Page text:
The global, 24/7 economy and the organizational changes it has generated have enormous implications for the organization, experience and use of time in (and out of) the workplace. In addition to eroding the boundary between home and work, creating time pressures both within and outside of the workplace, the need for businesses to compete in a 24/7 global economy has re-problematized time in the workplace. Drawing on sociology, labor economics, organizational behavior and social history, the papers in this volume examine either empirically or theoretically, a variety of aspects of time in the workplace. Contributors to this volume examine issues surrounding the distribution of and struggle over work hours and how these vary across a number of factors including race, class, occupation and other structural components of work. They examine temporal structures within organizations including inequities in flexible scheduling, entrainment and work teams, polychronicity, and how changing temporal structures affect professionalism and expertise. They also consider the way in which changing uses and organization of work time, in the context of economic instability and globalization, affect the difficulties of reconciling work and family. At the more micro-level, the papers consider individuals' perceptions and constructions and intersubjective constructions of time. To varying degrees, the authors speak to the policy implications or strategies for managing new times. Taken as a whole, these papers shed light on the way in which globalization and the emergence of a 24/7 economy have altered the ways, times, and meanings of time at work.
- full-text online of volumes 10 onwards.
Product dimensions: 6.14 (w) x 9.21 (h) x 1.25 (d)
Table of Contents
Introduction: Beth A. Rubin.
1. The Economics of Flexible Work Scheduling: Theoretical Advances and Paradoxes. (Morris Altman, Lonnie Golden)
2. The Dance of Entrainment: Temporally Navigating
across multiple pacers. (Deborah Ancona Seley, Mary J. Waller)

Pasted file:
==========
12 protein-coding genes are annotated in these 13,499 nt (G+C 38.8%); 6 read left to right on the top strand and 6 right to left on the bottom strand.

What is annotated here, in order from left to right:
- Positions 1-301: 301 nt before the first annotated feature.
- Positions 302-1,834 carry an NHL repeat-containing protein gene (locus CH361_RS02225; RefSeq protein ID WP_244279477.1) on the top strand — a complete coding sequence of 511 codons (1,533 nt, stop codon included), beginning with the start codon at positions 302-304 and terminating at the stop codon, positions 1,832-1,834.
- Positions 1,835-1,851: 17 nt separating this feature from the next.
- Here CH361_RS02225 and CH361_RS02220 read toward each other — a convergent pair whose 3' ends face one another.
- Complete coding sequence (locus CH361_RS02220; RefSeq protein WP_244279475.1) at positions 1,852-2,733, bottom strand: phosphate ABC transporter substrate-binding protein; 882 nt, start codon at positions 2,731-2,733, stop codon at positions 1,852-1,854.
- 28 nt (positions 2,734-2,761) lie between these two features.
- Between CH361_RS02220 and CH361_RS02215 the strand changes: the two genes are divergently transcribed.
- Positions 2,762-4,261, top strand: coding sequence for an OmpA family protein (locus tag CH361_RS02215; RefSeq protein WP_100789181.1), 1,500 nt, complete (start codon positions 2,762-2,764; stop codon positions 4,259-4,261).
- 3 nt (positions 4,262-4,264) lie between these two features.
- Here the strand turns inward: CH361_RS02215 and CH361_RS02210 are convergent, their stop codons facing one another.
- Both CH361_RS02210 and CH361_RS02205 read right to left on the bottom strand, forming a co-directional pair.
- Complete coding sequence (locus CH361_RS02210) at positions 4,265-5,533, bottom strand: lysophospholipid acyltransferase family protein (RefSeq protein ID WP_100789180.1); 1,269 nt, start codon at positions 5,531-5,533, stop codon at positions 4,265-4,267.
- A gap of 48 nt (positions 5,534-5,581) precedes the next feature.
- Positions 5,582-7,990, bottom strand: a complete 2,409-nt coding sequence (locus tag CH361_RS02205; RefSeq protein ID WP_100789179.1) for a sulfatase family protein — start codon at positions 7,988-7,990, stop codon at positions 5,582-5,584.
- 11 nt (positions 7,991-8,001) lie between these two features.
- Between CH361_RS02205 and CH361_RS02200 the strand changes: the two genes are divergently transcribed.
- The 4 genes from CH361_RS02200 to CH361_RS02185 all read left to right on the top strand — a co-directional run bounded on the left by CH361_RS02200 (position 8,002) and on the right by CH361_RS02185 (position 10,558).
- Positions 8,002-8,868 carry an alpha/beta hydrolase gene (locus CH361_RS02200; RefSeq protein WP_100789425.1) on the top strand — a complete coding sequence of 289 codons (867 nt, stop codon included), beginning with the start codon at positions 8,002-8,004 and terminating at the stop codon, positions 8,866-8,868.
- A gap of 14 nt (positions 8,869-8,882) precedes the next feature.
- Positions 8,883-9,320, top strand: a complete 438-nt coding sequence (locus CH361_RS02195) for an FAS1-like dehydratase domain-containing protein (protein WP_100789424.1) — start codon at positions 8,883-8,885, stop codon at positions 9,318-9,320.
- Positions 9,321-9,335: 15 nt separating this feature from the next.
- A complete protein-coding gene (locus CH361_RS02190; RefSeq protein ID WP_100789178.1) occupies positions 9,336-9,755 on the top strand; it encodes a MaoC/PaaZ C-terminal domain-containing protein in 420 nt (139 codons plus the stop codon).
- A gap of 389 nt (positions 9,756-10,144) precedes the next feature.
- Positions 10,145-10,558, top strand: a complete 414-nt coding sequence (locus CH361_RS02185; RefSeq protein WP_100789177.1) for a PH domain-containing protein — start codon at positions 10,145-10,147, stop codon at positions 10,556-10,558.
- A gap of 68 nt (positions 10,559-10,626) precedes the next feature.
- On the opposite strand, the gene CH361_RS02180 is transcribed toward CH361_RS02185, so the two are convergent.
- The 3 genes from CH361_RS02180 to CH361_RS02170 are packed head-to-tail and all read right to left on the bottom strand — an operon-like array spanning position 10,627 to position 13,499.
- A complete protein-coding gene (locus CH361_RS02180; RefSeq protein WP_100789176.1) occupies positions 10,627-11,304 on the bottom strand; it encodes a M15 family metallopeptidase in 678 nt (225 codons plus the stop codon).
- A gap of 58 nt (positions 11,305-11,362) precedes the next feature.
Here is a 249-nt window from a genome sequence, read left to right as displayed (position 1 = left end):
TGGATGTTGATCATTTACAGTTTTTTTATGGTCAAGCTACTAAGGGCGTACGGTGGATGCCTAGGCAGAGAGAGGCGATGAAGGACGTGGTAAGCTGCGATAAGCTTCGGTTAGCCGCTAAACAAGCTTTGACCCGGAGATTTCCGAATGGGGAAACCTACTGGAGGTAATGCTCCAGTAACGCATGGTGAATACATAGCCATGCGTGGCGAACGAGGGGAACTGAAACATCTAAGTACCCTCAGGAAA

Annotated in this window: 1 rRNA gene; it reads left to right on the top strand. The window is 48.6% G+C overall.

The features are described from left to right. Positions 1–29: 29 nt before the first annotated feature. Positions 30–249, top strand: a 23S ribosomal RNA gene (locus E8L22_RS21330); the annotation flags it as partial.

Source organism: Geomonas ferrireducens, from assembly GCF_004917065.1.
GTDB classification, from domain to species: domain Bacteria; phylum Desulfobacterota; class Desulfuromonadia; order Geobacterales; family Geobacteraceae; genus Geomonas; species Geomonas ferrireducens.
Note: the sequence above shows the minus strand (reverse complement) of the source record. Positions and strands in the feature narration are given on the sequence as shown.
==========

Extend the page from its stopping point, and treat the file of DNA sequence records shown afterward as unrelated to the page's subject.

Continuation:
3. Chronemics at work: Using socio-historical accounts to illuminate contemporary workplace temporality. (Author, Dawna Ballard, is revising again; this title may change somewhat)
4. Individual Temporality in the Workplace: How Individual Perceive and Value Time at Work. (Sally Blount, Abraham L. Gitlow,Sophie Leroy)
5. Polychronicity, individuals and organizations. (Allen Bluedorn, Emma S. Hibbs)
6. Explaining job hours of Physicians, Nurses, EMTs and Nursing Assistants: Gender, Class, Jobs and Families. (Naiomi Gerstel, Dan Clawson, Dana Huyser)
7. Organizational Strategies for Network Weaving Work-Life Integration into 24/7 Cultures. (Mindy L. Gewirtz, Mindy Fried)
8. The 'over-paced' American: Recent Trends in the Intensification of Work. (David J. Maume, Jr, David A. Purcell)
9. Time and Control in a 24/7 Environment: Clock Time, Work Time, Family Time. (Robert Perrucci, Shelley MacDermid)
10. Saying 'Good Morning' in the Night: The Reversal of Work Time in Global ICT Services Work. (Winifred R. Poster)
11. For Love or Money?: Extrinsic Rewards, Intrinsic Rewards, Work-Life Issues, and Hour Mismatches. (Jeremy Reynolds, Lydia Aletraris)
12. Public School Teachers Join the Ranks of Dislocated Workers. (Kenneth Root, Steven A. Root)
13. Timing expertise in Software Development Environments. (Ester Ruiz-Ben)
14. Gender Differencesin the Relationship between Long Employment Hours and Household Work Multitasking. (Liana Sayer - this is the holdup, have yet to see the first draft)
15. Dual Earners in Double jeopardy: preparing for job loss in the New Risk Economy. (Stephen Sweet, Phyllis Moen, Peter Meiksins)
16. Conclusion: Layering time in the 21st century economy, organization and social life. (Beth A. Rubin)